Federal Reserve Act - 1999 Letters

November 2, 1999
To Peoples Bank stating that staff would not consider a sweep account arrangement to be in violation of Regulation D, 12 CFR 204. The Bank proposes to establish for large commercial customers a high minimum balance non-interest-bearing transaction account ("DDA") and an interest-bearing money market deposit account ("MMDA"), and would sweep all funds in excess of a set threshold from the DDA into the MMDA and vice versa. No check writing privileges would be offered, and daily sweeps could occur from the DDA to the MMDA, but sweeps from the MMDA to the DDA would be limited to six per statement cycle. In the event that excessive debits are noted on a particular sweep account, the Bank would either close the account or raise the high threshold amount to a level that would ensure compliance with the limitation.

March 18, 1999
To TCF National Bank Minnesota, regarding the use of currency in ATM machines in Illinois as vault cash for purposes of Regulation D, 12 CFR 204.(k)(1). For ATM currency to be counted as vault cash, it must be "reasonably nearby." Under the Bank's cash retrieval plan, fourteen routes will be deployed to retrieve the cash from ATMs in Illinois, consolidate it in one city in Illinois, and then truck it 400 miles to the Bank in Minnesota. The estimated time for retrieval is approximately 20 hours, and staff does not believe that this cash can be considered "reasonably nearby."

January 21, 1999 Superseded in 2003 by Regulation W, 12 CFR 223.24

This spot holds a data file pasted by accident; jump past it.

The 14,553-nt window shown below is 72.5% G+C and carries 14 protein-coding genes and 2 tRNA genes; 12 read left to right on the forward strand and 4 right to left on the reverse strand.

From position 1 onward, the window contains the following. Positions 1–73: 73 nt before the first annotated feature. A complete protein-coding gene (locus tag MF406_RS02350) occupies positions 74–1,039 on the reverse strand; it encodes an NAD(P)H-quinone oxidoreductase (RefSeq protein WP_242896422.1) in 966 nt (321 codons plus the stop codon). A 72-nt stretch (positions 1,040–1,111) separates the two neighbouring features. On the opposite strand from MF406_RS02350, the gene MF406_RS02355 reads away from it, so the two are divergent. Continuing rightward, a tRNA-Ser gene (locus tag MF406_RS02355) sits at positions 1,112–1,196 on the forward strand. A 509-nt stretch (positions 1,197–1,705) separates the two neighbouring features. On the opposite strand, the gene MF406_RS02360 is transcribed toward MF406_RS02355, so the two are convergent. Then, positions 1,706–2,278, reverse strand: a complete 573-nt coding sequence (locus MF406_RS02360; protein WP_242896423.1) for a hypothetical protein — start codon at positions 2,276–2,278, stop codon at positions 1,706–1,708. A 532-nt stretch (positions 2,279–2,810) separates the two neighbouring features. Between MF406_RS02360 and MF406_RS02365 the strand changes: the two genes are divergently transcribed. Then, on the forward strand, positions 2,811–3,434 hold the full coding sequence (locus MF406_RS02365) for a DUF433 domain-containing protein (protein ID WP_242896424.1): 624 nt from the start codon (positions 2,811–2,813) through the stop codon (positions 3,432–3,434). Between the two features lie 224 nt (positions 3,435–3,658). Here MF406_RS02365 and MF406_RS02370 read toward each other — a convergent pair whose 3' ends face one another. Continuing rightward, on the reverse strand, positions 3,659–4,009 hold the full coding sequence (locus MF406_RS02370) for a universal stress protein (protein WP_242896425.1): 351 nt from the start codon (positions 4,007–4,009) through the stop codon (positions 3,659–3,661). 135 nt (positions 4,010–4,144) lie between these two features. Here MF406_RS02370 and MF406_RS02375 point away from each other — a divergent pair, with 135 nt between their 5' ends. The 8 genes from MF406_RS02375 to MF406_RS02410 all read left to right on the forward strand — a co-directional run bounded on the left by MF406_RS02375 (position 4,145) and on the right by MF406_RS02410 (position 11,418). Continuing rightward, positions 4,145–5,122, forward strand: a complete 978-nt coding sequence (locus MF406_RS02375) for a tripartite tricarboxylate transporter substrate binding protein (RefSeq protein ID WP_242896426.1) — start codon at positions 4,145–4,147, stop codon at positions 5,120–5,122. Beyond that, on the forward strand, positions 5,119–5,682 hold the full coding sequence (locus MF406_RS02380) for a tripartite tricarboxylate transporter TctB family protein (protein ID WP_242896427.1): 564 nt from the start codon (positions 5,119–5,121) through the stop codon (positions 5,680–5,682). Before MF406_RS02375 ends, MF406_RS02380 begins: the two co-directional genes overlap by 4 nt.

To Bruce Moland, Wells Fargo & Company, regarding the calculation of the quantitative limits under section 23A of the Federal Reserve Act for loans and extensions of credit that are secured by shares issued by an affiliate.

January 6, 1999
To Mr. Stephens Woodrough, regarding the application of 12 CFR 215.5(d) to a transaction involving an outside director of a bank. A non-insider paid a debt owed to a bank director using the proceeds of an unsecured personal loan obtained from that bank. The non-insider did not disclose the purpose of the loan at the time of the loan, and the director did not know that the loan had been obtained from the bank until after the debt was paid. Because the director is not an executive officer of the bank, his failure to disclose the transaction did not violate Regulation O. Nevertheless, staff believes that the director should report the transaction to the bank so that it will be available for examiners to review.

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Last Update: March 06, 2017